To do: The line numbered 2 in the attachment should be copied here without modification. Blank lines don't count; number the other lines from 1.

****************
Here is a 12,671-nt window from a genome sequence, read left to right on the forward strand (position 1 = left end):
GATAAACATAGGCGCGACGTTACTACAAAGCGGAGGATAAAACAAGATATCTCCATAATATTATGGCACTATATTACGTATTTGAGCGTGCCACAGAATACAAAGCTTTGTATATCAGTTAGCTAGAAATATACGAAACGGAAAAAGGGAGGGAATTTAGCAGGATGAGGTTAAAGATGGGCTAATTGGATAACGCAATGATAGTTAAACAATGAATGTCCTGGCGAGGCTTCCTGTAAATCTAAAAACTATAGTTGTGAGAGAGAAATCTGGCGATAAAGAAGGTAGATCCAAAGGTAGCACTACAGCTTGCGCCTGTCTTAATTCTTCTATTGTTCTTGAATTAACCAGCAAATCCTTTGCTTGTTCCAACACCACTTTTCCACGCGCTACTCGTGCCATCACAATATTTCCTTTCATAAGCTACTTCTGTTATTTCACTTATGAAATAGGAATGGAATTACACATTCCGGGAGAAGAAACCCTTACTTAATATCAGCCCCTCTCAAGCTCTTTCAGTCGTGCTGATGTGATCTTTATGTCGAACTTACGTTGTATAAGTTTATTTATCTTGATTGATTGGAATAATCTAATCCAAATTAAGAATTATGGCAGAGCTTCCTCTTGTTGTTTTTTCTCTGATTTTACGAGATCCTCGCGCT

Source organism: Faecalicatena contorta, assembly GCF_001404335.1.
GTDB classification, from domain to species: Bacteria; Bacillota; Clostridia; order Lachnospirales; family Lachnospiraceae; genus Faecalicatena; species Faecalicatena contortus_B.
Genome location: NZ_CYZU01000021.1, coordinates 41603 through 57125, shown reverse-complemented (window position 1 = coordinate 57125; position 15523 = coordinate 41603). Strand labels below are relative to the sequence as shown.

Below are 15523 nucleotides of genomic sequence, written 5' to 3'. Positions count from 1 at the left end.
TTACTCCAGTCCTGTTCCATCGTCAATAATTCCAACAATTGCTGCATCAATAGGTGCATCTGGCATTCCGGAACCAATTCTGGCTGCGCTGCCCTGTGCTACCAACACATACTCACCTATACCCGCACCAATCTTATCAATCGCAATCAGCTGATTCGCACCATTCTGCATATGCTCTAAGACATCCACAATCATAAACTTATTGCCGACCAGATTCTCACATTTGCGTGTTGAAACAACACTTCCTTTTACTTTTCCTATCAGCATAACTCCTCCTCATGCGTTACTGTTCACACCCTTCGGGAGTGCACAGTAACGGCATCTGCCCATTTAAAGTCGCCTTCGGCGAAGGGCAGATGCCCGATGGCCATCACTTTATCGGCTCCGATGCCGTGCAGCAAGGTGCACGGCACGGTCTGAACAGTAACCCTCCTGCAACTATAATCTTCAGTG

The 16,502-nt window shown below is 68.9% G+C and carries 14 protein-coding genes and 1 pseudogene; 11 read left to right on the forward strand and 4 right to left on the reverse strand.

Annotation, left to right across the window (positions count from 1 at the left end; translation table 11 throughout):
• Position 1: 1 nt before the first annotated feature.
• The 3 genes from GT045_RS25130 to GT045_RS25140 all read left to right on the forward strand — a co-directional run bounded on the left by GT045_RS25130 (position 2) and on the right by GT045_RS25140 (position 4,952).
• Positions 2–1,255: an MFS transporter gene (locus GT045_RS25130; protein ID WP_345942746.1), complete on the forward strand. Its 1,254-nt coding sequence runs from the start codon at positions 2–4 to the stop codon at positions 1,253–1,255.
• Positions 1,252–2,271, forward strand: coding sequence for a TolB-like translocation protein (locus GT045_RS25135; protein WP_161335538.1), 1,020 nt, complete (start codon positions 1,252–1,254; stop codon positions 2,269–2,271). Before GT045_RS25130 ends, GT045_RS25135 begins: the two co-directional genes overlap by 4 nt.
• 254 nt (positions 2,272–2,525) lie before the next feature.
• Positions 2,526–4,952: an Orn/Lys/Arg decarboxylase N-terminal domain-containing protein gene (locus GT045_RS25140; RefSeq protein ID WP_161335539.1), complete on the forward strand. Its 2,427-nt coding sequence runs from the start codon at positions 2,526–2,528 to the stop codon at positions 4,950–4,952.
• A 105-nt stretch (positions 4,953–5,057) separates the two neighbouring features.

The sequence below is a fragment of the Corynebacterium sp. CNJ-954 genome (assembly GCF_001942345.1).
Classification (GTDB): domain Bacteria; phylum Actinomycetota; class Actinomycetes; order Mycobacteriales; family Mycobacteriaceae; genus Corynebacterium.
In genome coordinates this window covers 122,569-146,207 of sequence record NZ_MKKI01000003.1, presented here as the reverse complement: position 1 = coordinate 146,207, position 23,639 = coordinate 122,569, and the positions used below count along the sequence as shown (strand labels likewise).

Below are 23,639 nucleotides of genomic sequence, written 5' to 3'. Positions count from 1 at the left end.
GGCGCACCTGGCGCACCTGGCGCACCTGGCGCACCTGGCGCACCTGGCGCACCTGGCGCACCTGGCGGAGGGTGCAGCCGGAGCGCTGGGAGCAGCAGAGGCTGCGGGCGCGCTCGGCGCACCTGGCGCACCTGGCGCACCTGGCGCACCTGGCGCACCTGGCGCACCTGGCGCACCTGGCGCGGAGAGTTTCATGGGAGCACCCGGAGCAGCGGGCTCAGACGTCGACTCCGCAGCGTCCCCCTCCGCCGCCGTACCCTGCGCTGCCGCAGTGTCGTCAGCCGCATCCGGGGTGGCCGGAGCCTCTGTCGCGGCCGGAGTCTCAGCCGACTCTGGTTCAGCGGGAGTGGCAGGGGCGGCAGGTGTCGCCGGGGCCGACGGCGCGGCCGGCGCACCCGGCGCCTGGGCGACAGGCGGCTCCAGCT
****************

GATAAACATAGGCGCGACGTTACTACAAAGCGGAGGATAAAACAAGATATCTCCATAATATTATGGCACTATATTACGTATTTGAGCGTGCCACAGAATACAAAGCTTTGTATATCAGTTAGCTAGAAATATACGAAACGGAAAAAGGGAGGGAATTTAGCAGGATGAGGTTAAAGATGGGCTAATTGGATAACGCAATGATAGTTAAACAATGAATGTCCTGGCGAGGCTTCCTGTAAATCTAAAAACTATAGTTGTGAGAGAGAAATCTGGCGATAAAGAAGGTAGATCCAAAGGTAGCACTACAGCTTGCGCCTGTCTTAATTCTTCTATTGTTCTTGAATTAACCAGCAAATCCTTTGCTTGTTCCAACACCACTTTTCCACGCGCTACTCGTGCCATCACAATATTTCCTTTCATAAGCTACTTCTGTTATTTCACTTATGAAATAGGAATGGAATTACACATTCCGGGAGAAGAAACCCTTACTTAATATCAGCCCCTCTCAAGCTCTTTCAGTCGTGCTGATGTGATCTTTATGTCGAACTTACGTTGTATAAGTTTATTTATCTTGATTGATTGGAATAATCTAATCCAAATTAAGAATTATGGCAGAGCTTCCTCTTGTTGTTTTTTCTCTGATTTTACGAGATCCTCGCGCT